According to the movies, TV, mainstream media, and the politicians who make the rules . . . no. No one has any idea what it’s like to be broke.
The media reports on it. The politicians talk about it. Movies depict it. And TV incorporates it (when, and only when, it serves as comic relief).
Studies, research, reports, and statistics attempt to enlighten the 80% of Americans who have no idea what it’s like to be broke, exactly what it’s like to be broke. But the problem lies in the distance—the arm’s length distance in which we view poverty.
To listen to our politicians wax on regarding the issues of poverty in this country, you’d think they had a first-hand account. And, maybe some do. But their passion for the issue seems to wane once elections have been won or lost.
Politicians have also seemed to take a page from the television and cinema handbook when it comes to using poverty as a tool to move the plot along. Redistricting; voting rights; voter ID laws; and school busing are all political “plot points” that really have no interest in “character development.”
Conventional media resources can tend to leave a similar taste in your mouth. From Huffington Post’s Poverty In Movies: How Hollywood Handles The Difficult Subject Matter, to The Atlantic’s How Poverty Taxes the Brain, reports on the issue report from an angle of us vs. them.
In other words, where we find leadership, information, and entertainment is also where we find rhetoric on the topic with no concerted interest or intent to take action. No interest or intent to take action in getting to know, understand, and empathize with over 15% of our citizens.
When over 15% of our population is affected by an issue that the majority can keep at arm’s distance, how can the issue ever get resolved? And if there’s really no earnest attempt in resolving this issue, then what does that say about the state of my country? Your country? Their country? Our country?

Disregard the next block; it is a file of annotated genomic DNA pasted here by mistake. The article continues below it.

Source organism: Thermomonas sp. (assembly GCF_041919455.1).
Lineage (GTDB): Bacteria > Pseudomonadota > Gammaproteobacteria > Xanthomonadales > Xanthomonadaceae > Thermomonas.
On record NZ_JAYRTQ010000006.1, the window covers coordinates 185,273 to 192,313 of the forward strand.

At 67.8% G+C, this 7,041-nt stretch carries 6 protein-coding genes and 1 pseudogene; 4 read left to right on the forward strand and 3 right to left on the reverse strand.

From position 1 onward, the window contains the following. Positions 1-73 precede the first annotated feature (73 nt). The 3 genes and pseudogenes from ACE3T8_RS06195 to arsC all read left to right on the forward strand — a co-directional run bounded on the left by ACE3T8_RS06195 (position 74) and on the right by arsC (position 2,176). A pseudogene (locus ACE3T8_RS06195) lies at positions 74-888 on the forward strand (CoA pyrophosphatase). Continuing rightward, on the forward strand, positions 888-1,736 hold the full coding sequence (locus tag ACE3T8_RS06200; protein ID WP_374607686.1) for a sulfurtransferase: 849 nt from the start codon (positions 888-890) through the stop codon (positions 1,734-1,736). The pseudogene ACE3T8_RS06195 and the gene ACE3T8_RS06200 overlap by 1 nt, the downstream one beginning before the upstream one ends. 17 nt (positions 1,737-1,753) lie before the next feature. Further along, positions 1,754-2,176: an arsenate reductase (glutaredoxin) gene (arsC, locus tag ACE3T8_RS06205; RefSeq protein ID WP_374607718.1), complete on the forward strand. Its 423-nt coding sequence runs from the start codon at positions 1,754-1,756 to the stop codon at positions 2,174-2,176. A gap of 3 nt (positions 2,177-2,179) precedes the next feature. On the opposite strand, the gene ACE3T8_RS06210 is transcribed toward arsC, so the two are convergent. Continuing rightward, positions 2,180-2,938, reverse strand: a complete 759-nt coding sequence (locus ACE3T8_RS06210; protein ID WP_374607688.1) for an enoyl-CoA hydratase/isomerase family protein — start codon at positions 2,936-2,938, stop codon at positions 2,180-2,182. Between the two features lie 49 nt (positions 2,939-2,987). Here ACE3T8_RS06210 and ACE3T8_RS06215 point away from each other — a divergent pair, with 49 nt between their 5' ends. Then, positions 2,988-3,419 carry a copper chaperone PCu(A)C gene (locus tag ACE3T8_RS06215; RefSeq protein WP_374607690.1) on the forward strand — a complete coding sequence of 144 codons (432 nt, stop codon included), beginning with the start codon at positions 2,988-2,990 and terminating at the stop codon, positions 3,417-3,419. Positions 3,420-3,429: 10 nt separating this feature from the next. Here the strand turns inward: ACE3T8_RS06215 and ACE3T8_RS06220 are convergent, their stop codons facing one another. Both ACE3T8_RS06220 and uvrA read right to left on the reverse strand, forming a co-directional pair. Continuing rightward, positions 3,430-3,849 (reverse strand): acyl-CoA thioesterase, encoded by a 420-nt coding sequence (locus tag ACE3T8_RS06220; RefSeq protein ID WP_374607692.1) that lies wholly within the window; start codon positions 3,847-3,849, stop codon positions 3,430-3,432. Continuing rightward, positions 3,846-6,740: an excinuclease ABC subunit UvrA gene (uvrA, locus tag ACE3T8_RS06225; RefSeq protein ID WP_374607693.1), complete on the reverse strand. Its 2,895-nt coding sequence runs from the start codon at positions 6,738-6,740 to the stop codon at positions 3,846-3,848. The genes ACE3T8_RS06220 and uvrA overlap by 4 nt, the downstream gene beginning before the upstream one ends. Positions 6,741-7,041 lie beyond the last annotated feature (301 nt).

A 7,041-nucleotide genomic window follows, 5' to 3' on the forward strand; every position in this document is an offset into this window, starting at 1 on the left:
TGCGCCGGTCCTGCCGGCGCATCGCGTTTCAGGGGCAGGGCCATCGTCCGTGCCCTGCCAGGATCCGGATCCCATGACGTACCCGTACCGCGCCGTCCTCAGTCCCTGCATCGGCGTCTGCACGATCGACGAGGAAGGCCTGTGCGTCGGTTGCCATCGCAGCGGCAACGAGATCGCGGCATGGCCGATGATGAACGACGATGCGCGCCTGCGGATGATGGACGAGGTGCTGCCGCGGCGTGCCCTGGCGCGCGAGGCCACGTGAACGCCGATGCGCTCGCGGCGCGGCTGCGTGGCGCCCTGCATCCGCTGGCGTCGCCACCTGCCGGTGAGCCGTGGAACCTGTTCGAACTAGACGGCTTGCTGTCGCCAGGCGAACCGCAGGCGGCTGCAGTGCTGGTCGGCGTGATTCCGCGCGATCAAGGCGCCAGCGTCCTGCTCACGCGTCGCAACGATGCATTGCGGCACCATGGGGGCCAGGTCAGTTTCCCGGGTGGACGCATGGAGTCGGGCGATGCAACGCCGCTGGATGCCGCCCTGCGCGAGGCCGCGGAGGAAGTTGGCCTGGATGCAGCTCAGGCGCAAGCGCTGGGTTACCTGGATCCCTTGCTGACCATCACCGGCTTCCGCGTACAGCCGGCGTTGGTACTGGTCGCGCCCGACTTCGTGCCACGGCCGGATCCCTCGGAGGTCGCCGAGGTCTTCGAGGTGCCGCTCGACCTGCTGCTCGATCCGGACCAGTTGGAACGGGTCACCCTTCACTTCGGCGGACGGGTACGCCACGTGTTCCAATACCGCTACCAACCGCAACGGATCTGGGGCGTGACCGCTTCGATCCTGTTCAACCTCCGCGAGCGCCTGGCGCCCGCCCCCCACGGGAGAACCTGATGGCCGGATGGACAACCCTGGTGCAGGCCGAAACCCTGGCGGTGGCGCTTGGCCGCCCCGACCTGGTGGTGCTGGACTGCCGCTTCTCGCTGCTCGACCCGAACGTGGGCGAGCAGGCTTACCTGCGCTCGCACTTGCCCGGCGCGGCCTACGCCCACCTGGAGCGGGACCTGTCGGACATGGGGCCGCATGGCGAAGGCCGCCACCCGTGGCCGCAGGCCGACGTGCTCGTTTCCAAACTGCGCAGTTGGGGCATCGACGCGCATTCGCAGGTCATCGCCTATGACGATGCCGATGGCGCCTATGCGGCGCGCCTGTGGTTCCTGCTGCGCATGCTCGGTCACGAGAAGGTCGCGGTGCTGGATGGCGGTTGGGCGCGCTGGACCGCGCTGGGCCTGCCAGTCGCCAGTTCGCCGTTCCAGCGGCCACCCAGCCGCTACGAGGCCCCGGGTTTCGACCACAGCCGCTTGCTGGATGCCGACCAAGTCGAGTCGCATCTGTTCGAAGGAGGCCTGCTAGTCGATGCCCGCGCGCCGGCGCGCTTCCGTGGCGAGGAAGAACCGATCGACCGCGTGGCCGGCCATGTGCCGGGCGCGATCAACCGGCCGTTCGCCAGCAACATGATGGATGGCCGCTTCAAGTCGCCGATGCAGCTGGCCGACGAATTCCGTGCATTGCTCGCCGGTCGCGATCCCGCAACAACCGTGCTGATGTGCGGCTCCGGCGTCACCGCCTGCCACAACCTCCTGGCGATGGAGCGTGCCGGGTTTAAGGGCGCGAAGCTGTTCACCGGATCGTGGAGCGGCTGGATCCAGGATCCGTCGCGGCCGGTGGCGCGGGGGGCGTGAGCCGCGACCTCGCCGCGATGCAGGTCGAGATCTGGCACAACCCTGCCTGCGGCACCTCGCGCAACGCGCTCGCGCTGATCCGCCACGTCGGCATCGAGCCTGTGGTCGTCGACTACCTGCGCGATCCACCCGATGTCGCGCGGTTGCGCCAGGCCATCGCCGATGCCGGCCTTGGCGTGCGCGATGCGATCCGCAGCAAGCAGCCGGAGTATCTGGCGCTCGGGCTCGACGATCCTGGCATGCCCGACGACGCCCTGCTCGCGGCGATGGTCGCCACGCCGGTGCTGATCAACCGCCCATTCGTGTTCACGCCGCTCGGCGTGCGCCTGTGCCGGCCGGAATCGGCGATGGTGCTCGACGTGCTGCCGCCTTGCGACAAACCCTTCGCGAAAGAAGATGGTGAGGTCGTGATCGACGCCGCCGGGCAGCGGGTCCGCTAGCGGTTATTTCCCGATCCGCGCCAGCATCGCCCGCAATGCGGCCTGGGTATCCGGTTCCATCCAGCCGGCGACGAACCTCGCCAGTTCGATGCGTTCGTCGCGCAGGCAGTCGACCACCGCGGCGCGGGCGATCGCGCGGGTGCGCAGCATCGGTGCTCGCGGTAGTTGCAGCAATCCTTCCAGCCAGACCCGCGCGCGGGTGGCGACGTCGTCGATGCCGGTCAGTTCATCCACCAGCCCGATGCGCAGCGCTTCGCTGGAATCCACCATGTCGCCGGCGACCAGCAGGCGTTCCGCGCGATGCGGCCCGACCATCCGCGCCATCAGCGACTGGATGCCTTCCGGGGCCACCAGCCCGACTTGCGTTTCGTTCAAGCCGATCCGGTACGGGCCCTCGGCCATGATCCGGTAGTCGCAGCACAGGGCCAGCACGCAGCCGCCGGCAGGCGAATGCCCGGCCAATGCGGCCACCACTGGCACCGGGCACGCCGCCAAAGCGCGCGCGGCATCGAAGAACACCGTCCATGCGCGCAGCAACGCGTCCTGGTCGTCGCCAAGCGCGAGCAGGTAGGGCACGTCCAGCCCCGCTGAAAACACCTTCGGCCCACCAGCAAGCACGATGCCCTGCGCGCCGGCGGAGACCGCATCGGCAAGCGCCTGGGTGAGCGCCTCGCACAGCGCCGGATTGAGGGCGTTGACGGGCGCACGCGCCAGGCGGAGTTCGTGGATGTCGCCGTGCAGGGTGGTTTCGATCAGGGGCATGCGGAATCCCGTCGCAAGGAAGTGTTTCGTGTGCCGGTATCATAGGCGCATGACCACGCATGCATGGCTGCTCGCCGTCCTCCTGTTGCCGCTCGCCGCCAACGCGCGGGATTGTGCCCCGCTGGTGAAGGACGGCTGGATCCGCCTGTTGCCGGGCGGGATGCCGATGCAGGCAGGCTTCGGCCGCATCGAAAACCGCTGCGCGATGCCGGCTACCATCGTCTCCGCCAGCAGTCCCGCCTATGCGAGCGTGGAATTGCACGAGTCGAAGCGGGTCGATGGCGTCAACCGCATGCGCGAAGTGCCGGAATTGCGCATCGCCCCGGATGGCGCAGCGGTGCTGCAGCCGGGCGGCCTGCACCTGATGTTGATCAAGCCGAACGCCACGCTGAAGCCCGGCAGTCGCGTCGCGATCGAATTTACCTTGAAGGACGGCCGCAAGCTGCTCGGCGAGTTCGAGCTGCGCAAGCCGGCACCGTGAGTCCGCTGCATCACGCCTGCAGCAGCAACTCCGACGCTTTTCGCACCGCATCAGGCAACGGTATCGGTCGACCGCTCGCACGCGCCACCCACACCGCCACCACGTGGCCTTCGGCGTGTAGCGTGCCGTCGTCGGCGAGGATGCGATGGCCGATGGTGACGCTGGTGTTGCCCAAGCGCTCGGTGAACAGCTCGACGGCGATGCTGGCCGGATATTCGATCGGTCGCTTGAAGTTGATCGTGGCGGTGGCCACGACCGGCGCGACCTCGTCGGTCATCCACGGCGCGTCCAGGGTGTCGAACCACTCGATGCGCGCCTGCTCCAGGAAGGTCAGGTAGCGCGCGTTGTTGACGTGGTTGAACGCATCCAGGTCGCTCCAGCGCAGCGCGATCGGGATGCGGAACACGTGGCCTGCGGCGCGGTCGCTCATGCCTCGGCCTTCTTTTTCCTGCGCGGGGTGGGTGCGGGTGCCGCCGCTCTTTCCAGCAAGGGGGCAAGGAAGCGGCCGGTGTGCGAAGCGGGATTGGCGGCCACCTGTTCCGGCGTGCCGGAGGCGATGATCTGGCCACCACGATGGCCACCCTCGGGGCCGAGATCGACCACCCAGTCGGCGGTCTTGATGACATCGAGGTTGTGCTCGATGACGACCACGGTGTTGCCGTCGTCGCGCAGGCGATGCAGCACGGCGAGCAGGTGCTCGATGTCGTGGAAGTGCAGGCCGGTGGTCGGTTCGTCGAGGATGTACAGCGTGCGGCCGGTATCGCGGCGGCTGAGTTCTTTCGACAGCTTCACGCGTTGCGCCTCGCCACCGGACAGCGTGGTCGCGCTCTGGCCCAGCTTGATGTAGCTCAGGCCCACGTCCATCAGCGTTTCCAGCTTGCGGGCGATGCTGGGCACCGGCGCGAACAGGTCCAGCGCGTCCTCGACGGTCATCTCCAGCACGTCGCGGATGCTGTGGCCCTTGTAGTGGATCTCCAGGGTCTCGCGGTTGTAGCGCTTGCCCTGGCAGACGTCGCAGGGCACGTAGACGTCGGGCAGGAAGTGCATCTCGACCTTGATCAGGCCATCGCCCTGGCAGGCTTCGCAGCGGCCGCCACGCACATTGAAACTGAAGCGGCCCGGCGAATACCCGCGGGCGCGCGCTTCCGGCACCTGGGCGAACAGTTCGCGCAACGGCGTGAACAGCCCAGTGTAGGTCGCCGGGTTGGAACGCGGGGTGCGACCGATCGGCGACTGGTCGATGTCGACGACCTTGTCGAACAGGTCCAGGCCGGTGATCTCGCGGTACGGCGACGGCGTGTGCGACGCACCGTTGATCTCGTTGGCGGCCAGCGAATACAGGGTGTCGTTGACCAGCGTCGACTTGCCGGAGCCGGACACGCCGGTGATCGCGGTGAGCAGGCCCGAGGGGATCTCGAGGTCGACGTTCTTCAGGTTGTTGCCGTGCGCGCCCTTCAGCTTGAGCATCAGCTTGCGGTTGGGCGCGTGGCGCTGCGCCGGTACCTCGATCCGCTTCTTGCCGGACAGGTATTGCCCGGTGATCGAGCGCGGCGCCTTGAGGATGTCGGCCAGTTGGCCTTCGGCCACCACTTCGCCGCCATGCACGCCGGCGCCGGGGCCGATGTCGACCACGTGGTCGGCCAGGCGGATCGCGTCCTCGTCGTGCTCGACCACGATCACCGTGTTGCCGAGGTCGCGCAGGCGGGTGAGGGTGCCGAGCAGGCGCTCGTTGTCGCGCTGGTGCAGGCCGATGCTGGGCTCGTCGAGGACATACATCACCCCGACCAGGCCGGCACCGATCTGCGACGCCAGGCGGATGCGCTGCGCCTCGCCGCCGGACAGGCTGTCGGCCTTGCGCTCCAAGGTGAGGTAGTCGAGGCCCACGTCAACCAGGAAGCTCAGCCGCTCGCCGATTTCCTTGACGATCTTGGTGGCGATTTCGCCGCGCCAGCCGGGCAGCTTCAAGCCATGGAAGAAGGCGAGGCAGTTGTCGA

It says that our country is so removed from its impoverished citizens we need research studies to understand the impact of poverty on the brain. It says that our country is so removed from its impoverished citizens we regard the issue as difficult subject matter. It says our country’s so removed from its impoverished citizens, we set the poverty threshold at an unrealistic, unattainable, and seemingly arbitrary level. And it says our country’s so removed from a population that should be seen for its aptitude—not for a disability that comes in the form of trauma.
To truly know what it’s like to be broke is to understand trauma and poverty go hand in hand about as well as poverty and trauma itself.
To be broke is to be traumatized. And re-traumatized. And re-traumatized until a cycle begins . . . unless the cycle of trauma’s happened before. Which, for many impoverished people, is exactly the case.
When, as a child, you’re born into an environment of drugs; raised by neglectful caregivers; sexually abused by a cousin’s boyfriend when you’re 8, then stepdad when you’re 12, then date raped at 16, you’re pretty much gonna know what it’s like to be broke.